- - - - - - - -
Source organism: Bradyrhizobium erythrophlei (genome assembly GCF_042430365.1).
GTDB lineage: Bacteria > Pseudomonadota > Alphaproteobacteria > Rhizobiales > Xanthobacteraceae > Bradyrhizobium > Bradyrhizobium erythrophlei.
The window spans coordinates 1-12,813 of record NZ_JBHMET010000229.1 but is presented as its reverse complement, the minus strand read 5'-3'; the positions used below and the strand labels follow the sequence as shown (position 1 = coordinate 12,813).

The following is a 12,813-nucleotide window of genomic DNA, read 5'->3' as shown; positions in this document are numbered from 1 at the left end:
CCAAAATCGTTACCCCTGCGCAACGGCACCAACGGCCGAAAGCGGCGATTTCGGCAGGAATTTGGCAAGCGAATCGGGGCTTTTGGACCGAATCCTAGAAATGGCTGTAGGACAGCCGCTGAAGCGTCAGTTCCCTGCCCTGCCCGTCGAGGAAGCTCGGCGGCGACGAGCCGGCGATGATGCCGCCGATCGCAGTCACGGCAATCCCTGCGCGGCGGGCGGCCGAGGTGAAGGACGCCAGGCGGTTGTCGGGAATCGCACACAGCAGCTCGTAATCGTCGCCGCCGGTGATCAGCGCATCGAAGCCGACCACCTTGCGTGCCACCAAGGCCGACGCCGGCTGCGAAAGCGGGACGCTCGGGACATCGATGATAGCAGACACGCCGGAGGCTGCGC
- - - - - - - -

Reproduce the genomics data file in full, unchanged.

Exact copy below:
Source organism: Bradyrhizobium erythrophlei (genome assembly GCF_042430365.1).
GTDB lineage: Bacteria > Pseudomonadota > Alphaproteobacteria > Rhizobiales > Xanthobacteraceae > Bradyrhizobium > Bradyrhizobium erythrophlei.
The window spans coordinates 1-12,813 of record NZ_JBHMET010000229.1 but is presented as its reverse complement, the minus strand read 5'-3'; the positions used below and the strand labels follow the sequence as shown (position 1 = coordinate 12,813).

The following is a 12,813-nucleotide window of genomic DNA, read 5'->3' as shown; positions in this document are numbered from 1 at the left end:
CCAAAATCGTTACCCCTGCGCAACGGCACCAACGGCCGAAAGCGGCGATTTCGGCAGGAATTTGGCAAGCGAATCGGGGCTTTTGGACCGAATCCTAGAAATGGCTGTAGGACAGCCGCTGAAGCGTCAGTTCCCTGCCCTGCCCGTCGAGGAAGCTCGGCGGCGACGAGCCGGCGATGATGCCGCCGATCGCAGTCACGGCAATCCCTGCGCGGCGGGCGGCCGAGGTGAAGGACGCCAGGCGGTTGTCGGGAATCGCACACAGCAGCTCGTAATCGTCGCCGCCGGTGATCAGCGCATCGAAGCCGACCACCTTGCGTGCCACCAAGGCCGACGCCGGCTGCGAAAGCGGGACGCTCGGGACATCGATGATAGCAGACACGCCGGAGGCTGCGC